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Chevron Corporation: IT Implementation (MIS) Solution Benefits 1. 2. 3. 4. 5. Rapid implementation, lowering development costs. Extensibility without programming. Increased performance, allowing faster access to data. Increased employee productivity, through task automation. Improved security, with precise access control.

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Que 1: What is the role of IT in CHEVRON at strategic, tactical and operational level?
Strategy and Management (at strategic level) Capability Building Blocks Vision Vision for IT Innovation needs to be defined, communicated and reacted/realised Strategic Planning Broadly defining scope of impact of IT Innovation in line with business strategy Funding and Broader source of funding and appropriate allocation of Resource Allocation resources based on prioritisation Portfolio Management Visualising innovation activities within the life-cycle for decision making

Strengths: - Innovation strategy is well established and aligned with business Suggested Improvements: - Increase seed funding, especially for new technologies People and Culture (at tactical level) Capability Building Blocks Management Leadership Visibility of direction and support of leadership to drive innovation Acceptance of Risk Taking Level of attitude towards taking creative risks Collaboration Level and the scope of collaboration at the employee level Capability Development Skill development and performance management for employees Roles and Responsibilities Penetration of innovation activities as everyday work at the employee level Rewards and Recognition Scheme of rewarding people based on contribution to IT Innovation Strengths: - Chevron culture supports collaboration and puts a high value on ingenuity - Chevron also leverages collaboration with external parties Suggested Improvements: - Continue to encourage and enhance risk taking practices and to grow leadership practices that promote innovative culture Process, Tools, and Metrics (at operational level) Capability Building Blocks Integration of the processes within the whole life-cycle of IT Innovation Sharing and leveraging methodologies and tools for Page 23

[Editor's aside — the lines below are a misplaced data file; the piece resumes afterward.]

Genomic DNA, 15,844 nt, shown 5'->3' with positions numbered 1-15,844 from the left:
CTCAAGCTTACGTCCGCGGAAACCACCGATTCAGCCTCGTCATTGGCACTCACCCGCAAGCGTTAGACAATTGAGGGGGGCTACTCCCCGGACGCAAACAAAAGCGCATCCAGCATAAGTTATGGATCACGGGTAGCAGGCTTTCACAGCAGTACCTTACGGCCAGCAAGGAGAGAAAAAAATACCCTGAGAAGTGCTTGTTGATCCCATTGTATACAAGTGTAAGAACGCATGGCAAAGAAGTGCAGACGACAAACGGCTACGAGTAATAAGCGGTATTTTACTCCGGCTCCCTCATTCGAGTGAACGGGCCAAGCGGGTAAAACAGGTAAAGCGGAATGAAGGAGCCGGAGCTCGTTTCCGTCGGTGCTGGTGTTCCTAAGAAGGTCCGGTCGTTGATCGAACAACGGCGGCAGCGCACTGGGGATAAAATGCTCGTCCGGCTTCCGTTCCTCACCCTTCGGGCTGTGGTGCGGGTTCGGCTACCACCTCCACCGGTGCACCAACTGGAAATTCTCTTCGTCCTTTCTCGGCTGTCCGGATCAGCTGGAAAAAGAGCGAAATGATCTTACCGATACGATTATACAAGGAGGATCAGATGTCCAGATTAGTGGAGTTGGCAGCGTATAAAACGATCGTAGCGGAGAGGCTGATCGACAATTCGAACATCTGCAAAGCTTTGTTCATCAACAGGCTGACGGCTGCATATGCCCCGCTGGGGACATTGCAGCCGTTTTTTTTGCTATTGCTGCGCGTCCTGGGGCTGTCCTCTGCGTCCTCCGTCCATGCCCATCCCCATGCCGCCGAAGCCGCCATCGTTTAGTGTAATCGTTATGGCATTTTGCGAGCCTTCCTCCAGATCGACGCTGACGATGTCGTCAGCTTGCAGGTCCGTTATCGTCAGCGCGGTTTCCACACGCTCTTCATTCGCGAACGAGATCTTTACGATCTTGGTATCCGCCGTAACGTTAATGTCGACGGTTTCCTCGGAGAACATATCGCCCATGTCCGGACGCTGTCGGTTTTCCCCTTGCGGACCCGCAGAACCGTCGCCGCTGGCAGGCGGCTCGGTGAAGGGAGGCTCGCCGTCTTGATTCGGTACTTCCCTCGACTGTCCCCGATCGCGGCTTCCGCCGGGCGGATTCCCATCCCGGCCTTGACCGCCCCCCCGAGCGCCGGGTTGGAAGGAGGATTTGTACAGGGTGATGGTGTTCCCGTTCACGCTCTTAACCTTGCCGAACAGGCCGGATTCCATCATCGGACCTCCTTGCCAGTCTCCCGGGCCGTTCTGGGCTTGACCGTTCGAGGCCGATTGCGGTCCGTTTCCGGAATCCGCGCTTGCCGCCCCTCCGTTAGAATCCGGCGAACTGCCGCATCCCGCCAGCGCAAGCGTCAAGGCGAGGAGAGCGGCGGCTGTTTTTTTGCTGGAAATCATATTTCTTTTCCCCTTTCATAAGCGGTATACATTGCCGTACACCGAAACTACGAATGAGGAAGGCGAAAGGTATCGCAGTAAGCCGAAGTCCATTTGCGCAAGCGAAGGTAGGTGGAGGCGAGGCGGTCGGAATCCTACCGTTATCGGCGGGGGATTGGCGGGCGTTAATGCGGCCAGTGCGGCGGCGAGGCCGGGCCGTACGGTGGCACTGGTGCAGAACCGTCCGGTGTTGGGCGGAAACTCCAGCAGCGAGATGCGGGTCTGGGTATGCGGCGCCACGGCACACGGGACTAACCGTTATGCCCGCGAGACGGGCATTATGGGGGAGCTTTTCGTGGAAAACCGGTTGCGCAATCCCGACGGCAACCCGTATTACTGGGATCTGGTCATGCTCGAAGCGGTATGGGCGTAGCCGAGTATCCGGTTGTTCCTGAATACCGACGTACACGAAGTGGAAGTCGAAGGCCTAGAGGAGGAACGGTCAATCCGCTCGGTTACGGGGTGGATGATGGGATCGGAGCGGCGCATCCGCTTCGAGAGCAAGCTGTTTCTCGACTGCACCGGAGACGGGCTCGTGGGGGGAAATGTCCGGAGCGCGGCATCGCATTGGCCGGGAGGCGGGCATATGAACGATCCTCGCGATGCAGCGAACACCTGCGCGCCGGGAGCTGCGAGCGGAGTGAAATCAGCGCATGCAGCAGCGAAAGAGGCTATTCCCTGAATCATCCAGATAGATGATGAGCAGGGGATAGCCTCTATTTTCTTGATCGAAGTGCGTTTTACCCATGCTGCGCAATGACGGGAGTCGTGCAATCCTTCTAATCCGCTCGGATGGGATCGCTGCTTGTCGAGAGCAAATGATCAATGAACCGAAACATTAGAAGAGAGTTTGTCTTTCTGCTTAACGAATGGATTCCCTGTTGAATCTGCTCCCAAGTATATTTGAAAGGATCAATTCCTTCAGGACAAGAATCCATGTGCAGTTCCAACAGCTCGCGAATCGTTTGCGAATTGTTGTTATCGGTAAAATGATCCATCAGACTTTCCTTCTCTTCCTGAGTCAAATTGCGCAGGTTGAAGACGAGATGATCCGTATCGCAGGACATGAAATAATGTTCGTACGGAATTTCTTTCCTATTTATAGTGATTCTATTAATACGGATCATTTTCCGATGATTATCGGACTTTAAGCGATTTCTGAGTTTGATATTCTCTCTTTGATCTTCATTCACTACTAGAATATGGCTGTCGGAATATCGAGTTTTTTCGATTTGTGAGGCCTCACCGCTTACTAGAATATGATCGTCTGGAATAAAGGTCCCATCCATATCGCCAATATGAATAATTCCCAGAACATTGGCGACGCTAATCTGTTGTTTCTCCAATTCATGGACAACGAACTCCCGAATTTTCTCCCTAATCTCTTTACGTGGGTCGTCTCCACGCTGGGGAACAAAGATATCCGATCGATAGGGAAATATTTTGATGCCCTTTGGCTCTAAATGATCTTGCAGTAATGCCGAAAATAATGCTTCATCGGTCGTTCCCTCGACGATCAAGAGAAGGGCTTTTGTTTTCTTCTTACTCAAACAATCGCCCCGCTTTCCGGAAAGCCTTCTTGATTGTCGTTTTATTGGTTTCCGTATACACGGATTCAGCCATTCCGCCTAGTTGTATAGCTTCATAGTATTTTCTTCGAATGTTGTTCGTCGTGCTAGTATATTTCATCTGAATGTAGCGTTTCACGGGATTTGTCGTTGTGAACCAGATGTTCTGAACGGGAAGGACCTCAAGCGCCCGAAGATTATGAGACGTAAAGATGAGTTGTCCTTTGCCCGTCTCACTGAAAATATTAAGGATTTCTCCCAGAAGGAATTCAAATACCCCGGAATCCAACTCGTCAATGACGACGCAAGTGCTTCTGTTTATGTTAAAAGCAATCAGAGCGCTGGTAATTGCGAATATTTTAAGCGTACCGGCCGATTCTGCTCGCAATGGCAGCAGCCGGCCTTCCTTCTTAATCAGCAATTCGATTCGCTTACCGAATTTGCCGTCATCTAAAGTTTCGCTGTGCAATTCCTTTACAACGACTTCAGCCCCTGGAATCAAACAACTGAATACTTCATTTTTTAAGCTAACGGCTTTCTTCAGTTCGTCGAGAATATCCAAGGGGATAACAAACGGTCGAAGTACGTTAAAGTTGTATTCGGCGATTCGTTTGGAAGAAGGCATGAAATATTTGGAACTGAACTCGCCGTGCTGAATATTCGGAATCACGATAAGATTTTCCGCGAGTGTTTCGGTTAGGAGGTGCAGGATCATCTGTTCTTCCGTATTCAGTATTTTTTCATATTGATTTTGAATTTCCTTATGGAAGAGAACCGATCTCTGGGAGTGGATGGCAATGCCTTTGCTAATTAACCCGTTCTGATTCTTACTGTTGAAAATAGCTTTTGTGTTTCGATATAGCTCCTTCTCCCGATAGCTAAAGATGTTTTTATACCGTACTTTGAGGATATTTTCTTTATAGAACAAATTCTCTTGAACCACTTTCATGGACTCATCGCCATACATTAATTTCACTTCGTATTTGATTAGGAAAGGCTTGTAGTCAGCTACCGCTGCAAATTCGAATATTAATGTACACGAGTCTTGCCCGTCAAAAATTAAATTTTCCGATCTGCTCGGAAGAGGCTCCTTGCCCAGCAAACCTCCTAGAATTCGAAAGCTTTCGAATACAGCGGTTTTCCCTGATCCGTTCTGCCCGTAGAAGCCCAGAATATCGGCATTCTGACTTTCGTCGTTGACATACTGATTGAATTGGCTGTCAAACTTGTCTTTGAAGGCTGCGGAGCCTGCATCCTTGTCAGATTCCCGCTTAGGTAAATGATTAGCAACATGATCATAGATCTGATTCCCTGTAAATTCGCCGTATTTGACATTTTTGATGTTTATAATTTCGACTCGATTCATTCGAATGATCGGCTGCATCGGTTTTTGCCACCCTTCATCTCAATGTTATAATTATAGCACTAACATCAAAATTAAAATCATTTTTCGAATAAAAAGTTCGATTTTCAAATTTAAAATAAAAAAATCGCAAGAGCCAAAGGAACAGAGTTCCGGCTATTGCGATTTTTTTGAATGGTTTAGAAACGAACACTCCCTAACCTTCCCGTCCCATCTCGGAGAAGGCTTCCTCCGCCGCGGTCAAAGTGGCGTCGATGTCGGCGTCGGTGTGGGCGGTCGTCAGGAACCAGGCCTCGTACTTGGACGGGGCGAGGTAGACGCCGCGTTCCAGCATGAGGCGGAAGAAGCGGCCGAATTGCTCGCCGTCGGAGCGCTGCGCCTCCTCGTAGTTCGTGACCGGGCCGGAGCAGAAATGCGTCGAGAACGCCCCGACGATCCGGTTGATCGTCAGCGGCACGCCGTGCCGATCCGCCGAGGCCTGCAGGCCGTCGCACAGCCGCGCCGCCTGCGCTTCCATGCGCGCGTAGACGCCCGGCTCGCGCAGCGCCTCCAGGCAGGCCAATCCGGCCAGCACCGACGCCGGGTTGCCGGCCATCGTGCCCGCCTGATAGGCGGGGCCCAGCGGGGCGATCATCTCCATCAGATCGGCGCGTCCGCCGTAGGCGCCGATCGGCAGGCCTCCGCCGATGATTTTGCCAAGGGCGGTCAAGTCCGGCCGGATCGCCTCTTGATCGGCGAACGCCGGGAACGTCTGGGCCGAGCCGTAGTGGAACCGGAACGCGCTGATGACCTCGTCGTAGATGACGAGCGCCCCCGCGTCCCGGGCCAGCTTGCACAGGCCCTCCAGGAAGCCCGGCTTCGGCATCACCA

Processes Frameworks Group 12

Chevron Corporation: IT Implementation (MIS) Innovation Measurement of impact from IT Innovation Communication of impact from IT Innovation within IT, to business, to externals

Measurement Communication of Value

Strengths: - Good focus on Idea generation, supported with tools and processes for creative thinking and ideation Suggested Improvements: - Continue to extend processes and tools from ideation processes through the innovation value chain to production

Que 2: What information systems are deployed in CHEVRON? What are their purposes?
OPERATIONAL EXCELLENCE MANAGEMENT SYSTEM Operational Excellence is complex and multidimensional. It has to be in order to address all of the potential risks and causes of incidents that can impact our workforce, the environment and our assets. To help navigate this complexity, they developed the Operational Excellence Management System (OEMS). This is Chevron's comprehensive approach to managing process safety, health and personal safety, the environment, reliability and efficiency. It establishes expectations and requirements for our business units and guides leader behaviours to manage, prioritize and continuously improve our efforts to protect people and the environment. OEMS is the basis for assuring compliance within operating companies and business units across the enterprise. Through disciplined application of OEMS, they integrate Operational Excellence into daily operations. The system focuses on:

Reducing the risk of incidents Improving performance Assuring compliance Preparing for potential emergencies

OEMS contains corporate expectations stating how They will address risks in 13 key areas, including Design and construction of facilities Safe operations Management of change Reliability Efficiency Third-party services Environmental stewardship Page 24